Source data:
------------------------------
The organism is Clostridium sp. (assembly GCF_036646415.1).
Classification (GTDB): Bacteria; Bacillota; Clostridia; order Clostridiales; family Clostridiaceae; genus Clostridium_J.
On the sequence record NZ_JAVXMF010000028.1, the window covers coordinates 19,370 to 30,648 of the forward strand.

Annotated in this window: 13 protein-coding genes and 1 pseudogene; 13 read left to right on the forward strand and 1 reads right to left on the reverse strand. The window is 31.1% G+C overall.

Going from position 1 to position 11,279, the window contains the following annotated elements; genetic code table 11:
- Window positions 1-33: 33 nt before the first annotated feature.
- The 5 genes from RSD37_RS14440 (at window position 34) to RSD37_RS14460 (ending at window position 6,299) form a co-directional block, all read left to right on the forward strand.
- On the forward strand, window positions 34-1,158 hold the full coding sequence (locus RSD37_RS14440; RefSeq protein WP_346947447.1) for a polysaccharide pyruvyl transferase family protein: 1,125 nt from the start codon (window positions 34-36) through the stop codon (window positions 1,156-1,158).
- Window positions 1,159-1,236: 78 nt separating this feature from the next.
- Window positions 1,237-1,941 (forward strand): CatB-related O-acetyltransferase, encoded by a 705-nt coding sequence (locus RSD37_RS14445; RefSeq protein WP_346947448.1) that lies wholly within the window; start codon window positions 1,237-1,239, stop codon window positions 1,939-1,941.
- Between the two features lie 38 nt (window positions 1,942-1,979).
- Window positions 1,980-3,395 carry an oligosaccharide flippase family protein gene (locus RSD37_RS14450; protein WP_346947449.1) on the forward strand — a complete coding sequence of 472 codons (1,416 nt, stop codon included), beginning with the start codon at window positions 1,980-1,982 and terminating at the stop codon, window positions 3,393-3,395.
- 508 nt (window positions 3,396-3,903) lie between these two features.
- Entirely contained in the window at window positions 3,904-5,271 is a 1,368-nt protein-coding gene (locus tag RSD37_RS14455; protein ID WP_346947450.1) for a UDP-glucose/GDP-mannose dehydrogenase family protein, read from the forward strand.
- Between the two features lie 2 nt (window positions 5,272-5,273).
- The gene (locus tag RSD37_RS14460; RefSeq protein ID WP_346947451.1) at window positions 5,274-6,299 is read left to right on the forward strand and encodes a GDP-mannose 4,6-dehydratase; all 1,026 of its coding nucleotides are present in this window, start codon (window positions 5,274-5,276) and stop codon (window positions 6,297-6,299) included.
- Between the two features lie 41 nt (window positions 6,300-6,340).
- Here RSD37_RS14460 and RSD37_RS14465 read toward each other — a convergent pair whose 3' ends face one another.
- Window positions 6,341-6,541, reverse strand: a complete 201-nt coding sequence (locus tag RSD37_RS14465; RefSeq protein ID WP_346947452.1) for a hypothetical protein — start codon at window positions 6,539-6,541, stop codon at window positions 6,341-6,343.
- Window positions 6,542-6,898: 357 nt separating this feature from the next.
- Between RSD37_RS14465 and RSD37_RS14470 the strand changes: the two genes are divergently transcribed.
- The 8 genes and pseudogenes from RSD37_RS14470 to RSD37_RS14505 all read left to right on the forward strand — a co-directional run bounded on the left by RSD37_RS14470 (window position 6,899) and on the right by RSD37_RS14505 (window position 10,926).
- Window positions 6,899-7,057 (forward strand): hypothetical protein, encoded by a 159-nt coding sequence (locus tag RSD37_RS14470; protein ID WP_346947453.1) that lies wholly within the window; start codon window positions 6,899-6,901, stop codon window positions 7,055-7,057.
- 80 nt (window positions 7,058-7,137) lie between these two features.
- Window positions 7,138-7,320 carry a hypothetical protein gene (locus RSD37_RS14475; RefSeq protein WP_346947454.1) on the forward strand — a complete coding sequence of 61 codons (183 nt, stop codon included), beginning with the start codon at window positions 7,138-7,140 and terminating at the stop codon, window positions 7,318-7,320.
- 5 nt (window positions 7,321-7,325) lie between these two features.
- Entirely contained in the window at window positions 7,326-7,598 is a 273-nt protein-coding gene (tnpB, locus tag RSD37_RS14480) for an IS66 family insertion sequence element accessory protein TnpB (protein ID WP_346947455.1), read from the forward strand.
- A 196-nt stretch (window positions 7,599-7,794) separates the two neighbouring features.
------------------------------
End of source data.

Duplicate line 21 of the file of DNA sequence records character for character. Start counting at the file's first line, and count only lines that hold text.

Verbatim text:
- Between RSD37_RS14465 and RSD37_RS14470 the strand changes: the two genes are divergently transcribed.